Images are copyrighted. Be sure to cite the source of the images you use in your video.
See also: Code of Best Practices in Fair Use for Online Videos Here's an excerpt:
Fair use is flexible; it is not uncertain or unreliable. In fact, for any particular field of critical or creative activity, lawyers and judges consider expectations and practice in assessing what is “fair” within the field. In weighing the balance at the heart of fair use analysis, judges refer to four types of considerations mentioned in the law: the nature of the use, the nature of the work used, the extent of the use and its economic effect. This still leaves much room for interpretation, especially since the law is clear that these are not the only necessary considerations. In reviewing the history of fair use litigation, we find that judges return again and again to two key questions:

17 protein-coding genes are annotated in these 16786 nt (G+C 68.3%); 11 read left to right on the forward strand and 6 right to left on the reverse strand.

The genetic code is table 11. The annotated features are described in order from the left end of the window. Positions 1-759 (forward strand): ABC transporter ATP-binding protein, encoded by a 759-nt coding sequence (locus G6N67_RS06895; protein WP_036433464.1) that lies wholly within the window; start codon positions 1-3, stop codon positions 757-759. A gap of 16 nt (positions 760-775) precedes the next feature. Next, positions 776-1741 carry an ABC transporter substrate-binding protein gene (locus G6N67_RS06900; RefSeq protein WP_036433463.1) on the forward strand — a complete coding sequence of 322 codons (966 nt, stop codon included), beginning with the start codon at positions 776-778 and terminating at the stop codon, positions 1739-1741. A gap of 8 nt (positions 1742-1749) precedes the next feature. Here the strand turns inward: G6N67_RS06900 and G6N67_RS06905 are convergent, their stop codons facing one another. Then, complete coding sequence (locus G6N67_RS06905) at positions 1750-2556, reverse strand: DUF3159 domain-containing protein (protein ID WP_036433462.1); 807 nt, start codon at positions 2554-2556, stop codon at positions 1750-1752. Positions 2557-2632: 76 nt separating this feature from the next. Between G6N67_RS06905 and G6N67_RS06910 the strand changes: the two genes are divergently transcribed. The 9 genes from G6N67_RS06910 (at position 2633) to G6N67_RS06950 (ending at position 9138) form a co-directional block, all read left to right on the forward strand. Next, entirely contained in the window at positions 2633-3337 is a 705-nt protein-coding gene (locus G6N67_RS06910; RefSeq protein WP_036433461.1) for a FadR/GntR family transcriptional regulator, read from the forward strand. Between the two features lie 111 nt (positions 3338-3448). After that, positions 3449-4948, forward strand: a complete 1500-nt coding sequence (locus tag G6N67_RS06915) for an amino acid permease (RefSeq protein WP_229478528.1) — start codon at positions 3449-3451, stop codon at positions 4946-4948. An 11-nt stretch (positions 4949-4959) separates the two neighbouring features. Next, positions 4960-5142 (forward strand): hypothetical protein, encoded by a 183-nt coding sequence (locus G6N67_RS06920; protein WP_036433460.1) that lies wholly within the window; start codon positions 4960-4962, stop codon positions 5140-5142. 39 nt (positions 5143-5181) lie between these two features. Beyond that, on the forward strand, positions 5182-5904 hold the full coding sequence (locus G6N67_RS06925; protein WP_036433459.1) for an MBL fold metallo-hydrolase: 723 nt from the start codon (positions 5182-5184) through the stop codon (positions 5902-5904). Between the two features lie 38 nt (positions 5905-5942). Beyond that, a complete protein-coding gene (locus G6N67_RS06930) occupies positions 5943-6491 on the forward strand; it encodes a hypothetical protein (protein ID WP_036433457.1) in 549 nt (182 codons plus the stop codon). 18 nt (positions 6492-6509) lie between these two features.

Both questions touch on, among other things, the question of whether the use will cause excessive economic harm to the copyright owner.
If the answers to these two questions are “yes,” a court is likely to find a use fair. Because that is true, such a use is unlikely to be challenged in the first place.
These sites contain collections of mostly still images. Some have moving images as well.
Landmark College Library has the best information I can find about citing images found on the web. The examples include how to cite something when there's not author or title associated with the image you're citing.